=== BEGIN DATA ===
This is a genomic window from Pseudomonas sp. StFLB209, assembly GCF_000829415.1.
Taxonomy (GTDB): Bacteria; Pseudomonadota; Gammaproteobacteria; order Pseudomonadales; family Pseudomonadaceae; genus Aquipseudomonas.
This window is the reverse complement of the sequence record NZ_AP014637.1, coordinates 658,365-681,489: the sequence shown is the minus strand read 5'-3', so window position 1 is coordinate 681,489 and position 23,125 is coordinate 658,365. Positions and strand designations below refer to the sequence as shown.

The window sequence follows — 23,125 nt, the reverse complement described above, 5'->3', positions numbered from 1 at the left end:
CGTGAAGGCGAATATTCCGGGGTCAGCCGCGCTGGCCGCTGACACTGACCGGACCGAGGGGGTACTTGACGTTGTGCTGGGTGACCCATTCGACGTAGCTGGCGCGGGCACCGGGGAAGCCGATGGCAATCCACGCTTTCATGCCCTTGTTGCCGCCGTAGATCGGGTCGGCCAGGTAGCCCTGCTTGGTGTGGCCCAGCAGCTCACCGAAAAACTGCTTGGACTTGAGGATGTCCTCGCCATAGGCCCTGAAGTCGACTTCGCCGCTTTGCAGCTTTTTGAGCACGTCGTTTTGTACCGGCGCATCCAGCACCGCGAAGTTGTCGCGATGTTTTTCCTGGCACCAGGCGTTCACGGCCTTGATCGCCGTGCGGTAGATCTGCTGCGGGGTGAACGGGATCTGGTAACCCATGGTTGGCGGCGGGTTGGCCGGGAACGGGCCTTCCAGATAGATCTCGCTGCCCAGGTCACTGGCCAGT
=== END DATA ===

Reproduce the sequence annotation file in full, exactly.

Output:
This is a genomic window from Pseudomonas sp. StFLB209, assembly GCF_000829415.1.
Taxonomy (GTDB): Bacteria; Pseudomonadota; Gammaproteobacteria; order Pseudomonadales; family Pseudomonadaceae; genus Aquipseudomonas.
This window is the reverse complement of the sequence record NZ_AP014637.1, coordinates 658,365-681,489: the sequence shown is the minus strand read 5'-3', so window position 1 is coordinate 681,489 and position 23,125 is coordinate 658,365. Positions and strand designations below refer to the sequence as shown.

The window sequence follows — 23,125 nt, the reverse complement described above, 5'->3', positions numbered from 1 at the left end:
CGTGAAGGCGAATATTCCGGGGTCAGCCGCGCTGGCCGCTGACACTGACCGGACCGAGGGGGTACTTGACGTTGTGCTGGGTGACCCATTCGACGTAGCTGGCGCGGGCACCGGGGAAGCCGATGGCAATCCACGCTTTCATGCCCTTGTTGCCGCCGTAGATCGGGTCGGCCAGGTAGCCCTGCTTGGTGTGGCCCAGCAGCTCACCGAAAAACTGCTTGGACTTGAGGATGTCCTCGCCATAGGCCCTGAAGTCGACTTCGCCGCTTTGCAGCTTTTTGAGCACGTCGTTTTGTACCGGCGCATCCAGCACCGCGAAGTTGTCGCGATGTTTTTCCTGGCACCAGGCGTTCACGGCCTTGATCGCCGTGCGGTAGATCTGCTGCGGGGTGAACGGGATCTGGTAACCCATGGTTGGCGGCGGGTTGGCCGGGAACGGGCCTTCCAGATAGATCTCGCTGCCCAGGTCACTGGCCAGT